In addition to allowing us to communicate complex messages across impossible spans of time, language is responsible for another great human achievement: understanding that different parts of our brains do different things. It may seem obvious, but for a very long time, we didn’t have the faintest clue what was going on up there.

The thing about people with difficulties in how they understand and produce language is that, compared to people with other neuronal deviations, they are easy to study. First of all, language impairment is obvious. Whereas a problem like face-blindness or colour-blindness can go unrecognized for a person’s entire life (researchers estimate that as many as 2% to 2.5% of people could be prosopagnosic, or face-blind, to some degree), language is something we notice more quickly because we rely so much on verbal communication. Second, language impairment frequently leaves unaffected the areas of the brain that control behaviour, intelligence, and curiosity. The upshot is that you have otherwise normal (or in some cases brilliant) people who just aren’t able to talk, read, or write as easily as others.

Back in the early 19th century, when scientists were still scratching their heads about the way our heads worked, having cooperative patients was a huge advantage. That is likely the reason that language was one of the first systems to be identified in a somewhat useful way. As early as 1825, a Frenchman by the name of Jean Baptiste Bouillaud predicted that language function would be located in the left-hand side of the frontal lobes of the brain.

In 1861, Bouillaud’s own son-in-law, Ernest Auburtin, was working with a patient with an exposed frontal lobe (if that sounds gross to you, don’t read our story about Phineas Gage) and noticed that when pressure was applied to that part of the brain, the patient lost the ability to speak. Auburtin predicted that after the patient died he would find a lesion on the left frontal lobe. Unfortunately for Auburtin, his patient was of hearty stock and lived to see another researcher by the name of Paul Broca prove Auburtin’s prediction correct. Subsequently, and pretty unfairly, the speech area that was discovered is now called Broca’s area.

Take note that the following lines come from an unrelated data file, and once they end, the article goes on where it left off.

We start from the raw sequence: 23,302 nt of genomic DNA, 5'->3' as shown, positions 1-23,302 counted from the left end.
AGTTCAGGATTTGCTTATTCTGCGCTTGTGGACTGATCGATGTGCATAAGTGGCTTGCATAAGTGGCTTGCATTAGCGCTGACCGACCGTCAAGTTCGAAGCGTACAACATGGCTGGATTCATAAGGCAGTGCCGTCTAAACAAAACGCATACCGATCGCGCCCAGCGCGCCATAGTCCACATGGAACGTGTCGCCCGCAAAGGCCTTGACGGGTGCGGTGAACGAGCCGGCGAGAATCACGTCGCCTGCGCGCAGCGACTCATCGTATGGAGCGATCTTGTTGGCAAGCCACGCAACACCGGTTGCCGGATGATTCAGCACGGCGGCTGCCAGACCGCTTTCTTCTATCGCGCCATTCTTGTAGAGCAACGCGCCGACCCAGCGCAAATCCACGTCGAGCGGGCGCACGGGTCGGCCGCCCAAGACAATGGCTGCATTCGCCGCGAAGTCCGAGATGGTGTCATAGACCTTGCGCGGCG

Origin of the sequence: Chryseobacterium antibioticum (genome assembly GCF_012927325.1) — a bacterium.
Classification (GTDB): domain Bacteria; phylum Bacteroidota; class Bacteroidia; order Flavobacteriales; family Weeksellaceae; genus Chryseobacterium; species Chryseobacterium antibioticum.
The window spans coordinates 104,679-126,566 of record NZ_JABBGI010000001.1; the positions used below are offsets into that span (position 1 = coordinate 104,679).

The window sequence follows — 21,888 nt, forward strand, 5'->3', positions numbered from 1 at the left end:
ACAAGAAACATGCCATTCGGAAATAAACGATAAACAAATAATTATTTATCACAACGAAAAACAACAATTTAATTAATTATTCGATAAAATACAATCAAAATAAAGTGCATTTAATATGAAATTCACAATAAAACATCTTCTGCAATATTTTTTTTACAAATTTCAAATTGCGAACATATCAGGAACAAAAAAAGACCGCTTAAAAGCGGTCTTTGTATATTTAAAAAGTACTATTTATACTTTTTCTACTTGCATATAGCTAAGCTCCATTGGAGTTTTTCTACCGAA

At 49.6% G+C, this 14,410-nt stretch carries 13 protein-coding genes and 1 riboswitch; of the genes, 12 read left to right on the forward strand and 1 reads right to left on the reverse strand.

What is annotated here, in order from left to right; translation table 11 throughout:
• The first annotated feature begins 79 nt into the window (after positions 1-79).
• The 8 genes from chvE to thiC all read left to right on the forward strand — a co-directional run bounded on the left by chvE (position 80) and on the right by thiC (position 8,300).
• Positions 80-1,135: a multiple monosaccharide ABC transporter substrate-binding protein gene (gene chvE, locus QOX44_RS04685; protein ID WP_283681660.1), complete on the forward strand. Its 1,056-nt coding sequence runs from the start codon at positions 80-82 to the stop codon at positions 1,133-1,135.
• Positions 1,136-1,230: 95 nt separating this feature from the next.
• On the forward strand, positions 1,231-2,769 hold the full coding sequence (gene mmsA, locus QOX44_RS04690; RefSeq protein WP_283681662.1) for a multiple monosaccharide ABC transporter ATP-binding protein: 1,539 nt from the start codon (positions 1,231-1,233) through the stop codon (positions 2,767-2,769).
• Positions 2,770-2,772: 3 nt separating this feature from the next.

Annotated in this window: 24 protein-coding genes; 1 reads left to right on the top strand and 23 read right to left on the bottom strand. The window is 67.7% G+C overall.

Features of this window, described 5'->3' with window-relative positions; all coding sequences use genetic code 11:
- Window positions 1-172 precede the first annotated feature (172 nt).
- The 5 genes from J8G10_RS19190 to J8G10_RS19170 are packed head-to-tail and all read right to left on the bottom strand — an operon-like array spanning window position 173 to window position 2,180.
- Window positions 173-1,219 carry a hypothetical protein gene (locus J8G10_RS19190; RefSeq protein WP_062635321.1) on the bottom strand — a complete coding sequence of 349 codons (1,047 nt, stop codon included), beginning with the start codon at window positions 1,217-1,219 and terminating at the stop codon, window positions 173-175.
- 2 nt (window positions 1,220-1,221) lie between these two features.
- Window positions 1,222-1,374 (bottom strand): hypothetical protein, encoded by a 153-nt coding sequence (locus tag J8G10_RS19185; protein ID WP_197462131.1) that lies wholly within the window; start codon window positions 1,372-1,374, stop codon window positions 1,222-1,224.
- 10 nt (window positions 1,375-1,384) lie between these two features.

Dysfunction in Broca’s area produces what is called non-fluent aphasia, meaning that a person has a tough time retrieving and producing words. This does not mean the words are not in the person’s head, just that there is a problem with the connections that move them from memory to the mouth or pen. What is really curious is that verbs and the use the grammar suffer the most.

Deeper research into language also revealed the brain area humans use to understand words. Named for its discoverer, Carl Wernicke, Wernicke’s area is located in the left temporal lobe of the brain (behind your temple) and directly connects to Broca’s area. Wernicke’s area helps us understand the sounds of speech, and its function can be built up or lost depending on a person’s environment. For example, people who grow up speaking Japanese often lose the ability to distinguish between the sounds made by “L” and “R”, since their language doesn’t require them to and their brain is out of practice.